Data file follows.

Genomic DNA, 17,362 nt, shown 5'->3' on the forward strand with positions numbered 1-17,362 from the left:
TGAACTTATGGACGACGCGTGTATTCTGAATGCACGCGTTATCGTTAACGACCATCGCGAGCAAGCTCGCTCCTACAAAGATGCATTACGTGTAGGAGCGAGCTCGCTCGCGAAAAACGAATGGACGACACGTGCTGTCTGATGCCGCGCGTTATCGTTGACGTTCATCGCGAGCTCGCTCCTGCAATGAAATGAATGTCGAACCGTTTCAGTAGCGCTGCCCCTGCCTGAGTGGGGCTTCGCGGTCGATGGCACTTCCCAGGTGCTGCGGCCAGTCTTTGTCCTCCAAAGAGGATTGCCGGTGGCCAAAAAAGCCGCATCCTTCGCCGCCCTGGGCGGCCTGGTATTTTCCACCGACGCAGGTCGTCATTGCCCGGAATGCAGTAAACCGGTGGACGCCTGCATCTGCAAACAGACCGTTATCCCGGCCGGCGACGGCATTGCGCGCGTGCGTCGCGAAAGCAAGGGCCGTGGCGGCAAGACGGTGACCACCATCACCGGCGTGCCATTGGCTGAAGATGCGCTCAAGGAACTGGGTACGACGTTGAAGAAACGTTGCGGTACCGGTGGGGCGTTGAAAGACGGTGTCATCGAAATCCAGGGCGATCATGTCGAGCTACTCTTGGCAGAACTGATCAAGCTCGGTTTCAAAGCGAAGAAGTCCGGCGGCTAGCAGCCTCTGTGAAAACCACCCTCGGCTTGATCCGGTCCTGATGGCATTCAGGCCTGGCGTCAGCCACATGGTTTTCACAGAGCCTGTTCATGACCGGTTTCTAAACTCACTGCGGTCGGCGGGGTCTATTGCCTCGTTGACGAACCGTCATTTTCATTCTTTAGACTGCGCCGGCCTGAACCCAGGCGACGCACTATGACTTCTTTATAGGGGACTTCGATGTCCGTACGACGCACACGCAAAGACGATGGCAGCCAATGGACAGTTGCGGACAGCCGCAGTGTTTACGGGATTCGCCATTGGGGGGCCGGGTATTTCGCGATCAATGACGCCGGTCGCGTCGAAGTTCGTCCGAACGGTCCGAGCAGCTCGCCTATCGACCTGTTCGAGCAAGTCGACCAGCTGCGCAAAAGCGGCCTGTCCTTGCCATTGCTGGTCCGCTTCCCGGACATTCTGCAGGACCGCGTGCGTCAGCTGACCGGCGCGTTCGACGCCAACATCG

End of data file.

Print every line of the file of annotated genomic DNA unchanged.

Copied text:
Genomic DNA, 17,362 nt, shown 5'->3' on the forward strand with positions numbered 1-17,362 from the left:
TGAACTTATGGACGACGCGTGTATTCTGAATGCACGCGTTATCGTTAACGACCATCGCGAGCAAGCTCGCTCCTACAAAGATGCATTACGTGTAGGAGCGAGCTCGCTCGCGAAAAACGAATGGACGACACGTGCTGTCTGATGCCGCGCGTTATCGTTGACGTTCATCGCGAGCTCGCTCCTGCAATGAAATGAATGTCGAACCGTTTCAGTAGCGCTGCCCCTGCCTGAGTGGGGCTTCGCGGTCGATGGCACTTCCCAGGTGCTGCGGCCAGTCTTTGTCCTCCAAAGAGGATTGCCGGTGGCCAAAAAAGCCGCATCCTTCGCCGCCCTGGGCGGCCTGGTATTTTCCACCGACGCAGGTCGTCATTGCCCGGAATGCAGTAAACCGGTGGACGCCTGCATCTGCAAACAGACCGTTATCCCGGCCGGCGACGGCATTGCGCGCGTGCGTCGCGAAAGCAAGGGCCGTGGCGGCAAGACGGTGACCACCATCACCGGCGTGCCATTGGCTGAAGATGCGCTCAAGGAACTGGGTACGACGTTGAAGAAACGTTGCGGTACCGGTGGGGCGTTGAAAGACGGTGTCATCGAAATCCAGGGCGATCATGTCGAGCTACTCTTGGCAGAACTGATCAAGCTCGGTTTCAAAGCGAAGAAGTCCGGCGGCTAGCAGCCTCTGTGAAAACCACCCTCGGCTTGATCCGGTCCTGATGGCATTCAGGCCTGGCGTCAGCCACATGGTTTTCACAGAGCCTGTTCATGACCGGTTTCTAAACTCACTGCGGTCGGCGGGGTCTATTGCCTCGTTGACGAACCGTCATTTTCATTCTTTAGACTGCGCCGGCCTGAACCCAGGCGACGCACTATGACTTCTTTATAGGGGACTTCGATGTCCGTACGACGCACACGCAAAGACGATGGCAGCCAATGGACAGTTGCGGACAGCCGCAGTGTTTACGGGATTCGCCATTGGGGGGCCGGGTATTTCGCGATCAATGACGCCGGTCGCGTCGAAGTTCGTCCGAACGGTCCGAGCAGCTCGCCTATCGACCTGTTCGAGCAAGTCGACCAGCTGCGCAAAAGCGGCCTGTCCTTGCCATTGCTGGTCCGCTTCCCGGACATTCTGCAGGACCGCGTGCGTCAGCTGACCGGCGCGTTCGACGCCAACATCG